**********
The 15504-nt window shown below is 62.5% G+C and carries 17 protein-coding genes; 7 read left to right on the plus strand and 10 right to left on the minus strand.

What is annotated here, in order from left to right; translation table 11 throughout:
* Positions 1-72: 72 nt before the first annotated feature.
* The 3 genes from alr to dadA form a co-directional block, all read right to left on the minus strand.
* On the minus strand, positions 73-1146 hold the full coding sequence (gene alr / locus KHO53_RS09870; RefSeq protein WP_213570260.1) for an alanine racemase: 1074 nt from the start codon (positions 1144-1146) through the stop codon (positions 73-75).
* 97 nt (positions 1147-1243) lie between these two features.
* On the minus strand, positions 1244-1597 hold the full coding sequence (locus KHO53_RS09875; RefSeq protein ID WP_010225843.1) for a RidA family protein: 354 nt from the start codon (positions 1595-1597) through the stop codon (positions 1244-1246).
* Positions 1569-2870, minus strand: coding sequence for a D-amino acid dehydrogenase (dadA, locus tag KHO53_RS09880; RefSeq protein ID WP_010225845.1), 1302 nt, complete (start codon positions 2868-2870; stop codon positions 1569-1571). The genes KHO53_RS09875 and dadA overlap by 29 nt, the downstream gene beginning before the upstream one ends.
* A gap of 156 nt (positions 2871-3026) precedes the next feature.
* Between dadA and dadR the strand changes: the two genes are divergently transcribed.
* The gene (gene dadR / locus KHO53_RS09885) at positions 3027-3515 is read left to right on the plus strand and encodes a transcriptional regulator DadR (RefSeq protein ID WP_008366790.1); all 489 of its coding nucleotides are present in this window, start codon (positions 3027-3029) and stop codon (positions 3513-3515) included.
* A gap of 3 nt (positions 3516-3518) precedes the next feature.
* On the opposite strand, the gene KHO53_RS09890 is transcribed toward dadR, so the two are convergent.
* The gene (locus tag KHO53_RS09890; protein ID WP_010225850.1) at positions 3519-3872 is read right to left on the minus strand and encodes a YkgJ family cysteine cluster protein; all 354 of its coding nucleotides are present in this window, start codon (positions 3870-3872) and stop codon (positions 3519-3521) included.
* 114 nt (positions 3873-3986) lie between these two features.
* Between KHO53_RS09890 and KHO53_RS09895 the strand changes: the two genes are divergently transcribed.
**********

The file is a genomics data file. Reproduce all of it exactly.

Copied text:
The 15504-nt window shown below is 62.5% G+C and carries 17 protein-coding genes; 7 read left to right on the plus strand and 10 right to left on the minus strand.

What is annotated here, in order from left to right; translation table 11 throughout:
* Positions 1-72: 72 nt before the first annotated feature.
* The 3 genes from alr to dadA form a co-directional block, all read right to left on the minus strand.
* On the minus strand, positions 73-1146 hold the full coding sequence (gene alr / locus KHO53_RS09870; RefSeq protein WP_213570260.1) for an alanine racemase: 1074 nt from the start codon (positions 1144-1146) through the stop codon (positions 73-75).
* 97 nt (positions 1147-1243) lie between these two features.
* On the minus strand, positions 1244-1597 hold the full coding sequence (locus KHO53_RS09875; RefSeq protein ID WP_010225843.1) for a RidA family protein: 354 nt from the start codon (positions 1595-1597) through the stop codon (positions 1244-1246).
* Positions 1569-2870, minus strand: coding sequence for a D-amino acid dehydrogenase (dadA, locus tag KHO53_RS09880; RefSeq protein ID WP_010225845.1), 1302 nt, complete (start codon positions 2868-2870; stop codon positions 1569-1571). The genes KHO53_RS09875 and dadA overlap by 29 nt, the downstream gene beginning before the upstream one ends.
* A gap of 156 nt (positions 2871-3026) precedes the next feature.
* Between dadA and dadR the strand changes: the two genes are divergently transcribed.
* The gene (gene dadR / locus KHO53_RS09885) at positions 3027-3515 is read left to right on the plus strand and encodes a transcriptional regulator DadR (RefSeq protein ID WP_008366790.1); all 489 of its coding nucleotides are present in this window, start codon (positions 3027-3029) and stop codon (positions 3513-3515) included.
* A gap of 3 nt (positions 3516-3518) precedes the next feature.
* On the opposite strand, the gene KHO53_RS09890 is transcribed toward dadR, so the two are convergent.
* The gene (locus tag KHO53_RS09890; protein ID WP_010225850.1) at positions 3519-3872 is read right to left on the minus strand and encodes a YkgJ family cysteine cluster protein; all 354 of its coding nucleotides are present in this window, start codon (positions 3870-3872) and stop codon (positions 3519-3521) included.
* 114 nt (positions 3873-3986) lie between these two features.
* Between KHO53_RS09890 and KHO53_RS09895 the strand changes: the two genes are divergently transcribed.